Violence on television has increased through the years
Published on -3/25/2013, 9:23 AM
This is the fifth in a series about violence in contemporary culture.
Q: What is the effect of media violence on children?
A: A publication from Henry J. Kaiser Family Foundation presented the results of the National Television Violence Study. The study analyzed television programs from 1994 to 1997. Data documented two out of three television programs contained violence, averaging six violent acts an hour. Fewer than 5 percent of these programs had any anti-violence messages, pro-social themes offering options to violence or any consequences for violence.
During the three years of the study, prime-time programs with violent content increased from 53 percent to 67 percent on broadcast television and 54 percent to 64 percent on basic cable. However, premium cable networks averaged 92 percent beginning in 1994. The Kaiser Foundation also reported since the 1960s, accumulating research has documented television violence is one of several factors that contribute to aggressive behavior in children and adolescents.
The UCLA Television Violence Monitoring Report also analyzed programs for three years from 1994 to 1997. The study measured qualitative judgments of students and researchers. The greatest concern of this study was the Saturday morning television shows. These programs had violence as central to the story, showed violence as an effective way for superheroes and villains to get what they wanted, and presented positive values toward the perpetrators of violence for their fighting abilities. However, in the three years of the study, the most popular of the violent Saturday morning shows decreased from seven to four.
The UCLA study also analyzed prime-time series and found the programs judged most worrisome regarding violent content decreased from nine series from 1994 to 1995 to two such series in 1996 to 1997. The only television shows that raised concerns were television specials. In 1995, five reality shows had real or re-created images of animals attacking or killing people. In the third year, the number of such shows continued to increase.
There is a small number of research critics who disagree with the evidence television violence contributes to aggression in real life. Their contention is the research methodology is flawed.
Through the years, several professional organizations have endorsed the research linking media violence as a causative factor in real-life violence. These organizations include the Surgeon General's Scientific Advisory Committee on Television and Social Behavior (1972), the National Institute of Mental Health (1982), the American Psychological Association (1993), the Joint Statement of the Public Health Community (2000) and Youth Violence: A Report of the Surgeon General (2001).
An article from the American Academy of Child and Adolescent Psychiatry, written by Dr. Eugene V. Beresin, states the preponderance of evidence from research literature validates media violence exposure is an important factor in the etiology of violence. He reiterated other factors: child abuse, exposure to domestic violence, exposure to community violence, substance abuse and mental illness.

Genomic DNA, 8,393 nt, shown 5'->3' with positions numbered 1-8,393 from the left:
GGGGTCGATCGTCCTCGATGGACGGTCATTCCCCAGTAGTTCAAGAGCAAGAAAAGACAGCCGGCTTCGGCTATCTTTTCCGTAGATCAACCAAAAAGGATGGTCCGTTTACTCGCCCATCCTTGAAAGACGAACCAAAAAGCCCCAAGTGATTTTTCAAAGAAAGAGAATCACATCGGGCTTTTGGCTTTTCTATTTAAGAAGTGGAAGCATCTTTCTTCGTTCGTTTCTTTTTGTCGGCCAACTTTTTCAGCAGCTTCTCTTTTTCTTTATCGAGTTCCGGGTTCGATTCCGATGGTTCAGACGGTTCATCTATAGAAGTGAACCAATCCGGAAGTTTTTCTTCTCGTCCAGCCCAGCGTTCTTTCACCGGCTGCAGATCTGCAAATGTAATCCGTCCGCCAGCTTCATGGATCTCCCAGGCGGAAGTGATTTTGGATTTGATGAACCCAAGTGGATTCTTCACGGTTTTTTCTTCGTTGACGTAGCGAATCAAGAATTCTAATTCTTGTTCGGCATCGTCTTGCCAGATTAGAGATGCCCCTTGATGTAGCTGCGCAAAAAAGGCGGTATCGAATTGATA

The effect of television has increased simply because of its availability. In 1950, 10 percent of American families had televisions. Currently, 99 percent of homes have at least one television set. More than half the children today have televisions in their bedrooms. Thus, not only is exposure to television programming increasing by leaps and bounds, but the opportunities for unsupervised viewing time greatly are increased because of televisions in children's bedrooms.
In an article titled "Reclaiming Our Cultural Mythology" from 1994 in the Ecology of Justice publication, George Gerbner, professor of communications and dean emeritus of the Annenberg School of Communication in Philadelphia, has directed studies of mass communication and its effects on culture. He is concerned about the alienating culture of television that has replaced interactive communications among families and communities. Children are learning culture from television rather than families, schools, neighbors and churches.
Gerbner has coined the phrase "mean world syndrome" to describe the consequences of violence on television to children who watch more than three hours of television a day. The first consequence is developing the belief the violence on television is normal and something everyone does. Even more important, violence is presented as a good problem-solving method.
The second consequence is the de-sensitization of viewers to the effects of violence on victims. They then lose the abilities to empathize, to assist victims and to protest. Violence becomes commonplace and acceptable. The third consequence of the mean world view is the debilitating sense of vulnerability and insecurity. Kindness to strangers might be replaced by fear.
Gerbner's over-riding concern is television content is driven by the global market. Television programs sold abroad are necessary for making profits in the industry. Violence is the same in any language and doesn't require translation. Violence has universal appeal.
* Next week's article will continue a discussion of the impact of media violence on children.
Judy Caprez is an associate professor of social work at Fort Hays State University. Send your questions in care of the department of sociology and social work, Rarick Hall, FHSU.